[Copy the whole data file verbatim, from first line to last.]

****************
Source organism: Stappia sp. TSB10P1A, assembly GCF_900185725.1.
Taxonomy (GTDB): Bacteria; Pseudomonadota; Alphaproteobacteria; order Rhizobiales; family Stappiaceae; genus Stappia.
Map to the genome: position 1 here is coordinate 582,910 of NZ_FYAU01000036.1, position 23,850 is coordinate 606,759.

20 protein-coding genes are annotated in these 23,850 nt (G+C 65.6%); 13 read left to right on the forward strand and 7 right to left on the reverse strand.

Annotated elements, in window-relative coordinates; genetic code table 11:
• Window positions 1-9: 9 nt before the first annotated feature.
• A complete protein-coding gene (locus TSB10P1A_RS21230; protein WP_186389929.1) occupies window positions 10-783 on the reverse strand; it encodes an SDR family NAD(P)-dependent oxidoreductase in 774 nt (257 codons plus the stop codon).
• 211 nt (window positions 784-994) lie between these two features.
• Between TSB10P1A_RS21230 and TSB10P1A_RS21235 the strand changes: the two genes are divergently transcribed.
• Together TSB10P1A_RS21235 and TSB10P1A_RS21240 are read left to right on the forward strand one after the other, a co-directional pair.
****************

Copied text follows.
Source organism: Stappia sp. TSB10P1A, assembly GCF_900185725.1.
Taxonomy (GTDB): Bacteria; Pseudomonadota; Alphaproteobacteria; order Rhizobiales; family Stappiaceae; genus Stappia.
Map to the genome: position 1 here is coordinate 582,910 of NZ_FYAU01000036.1, position 23,850 is coordinate 606,759.

20 protein-coding genes are annotated in these 23,850 nt (G+C 65.6%); 13 read left to right on the forward strand and 7 right to left on the reverse strand.

Annotated elements, in window-relative coordinates; genetic code table 11:
• Window positions 1-9: 9 nt before the first annotated feature.
• A complete protein-coding gene (locus TSB10P1A_RS21230; protein WP_186389929.1) occupies window positions 10-783 on the reverse strand; it encodes an SDR family NAD(P)-dependent oxidoreductase in 774 nt (257 codons plus the stop codon).
• 211 nt (window positions 784-994) lie between these two features.
• Between TSB10P1A_RS21230 and TSB10P1A_RS21235 the strand changes: the two genes are divergently transcribed.
• Together TSB10P1A_RS21235 and TSB10P1A_RS21240 are read left to right on the forward strand one after the other, a co-directional pair.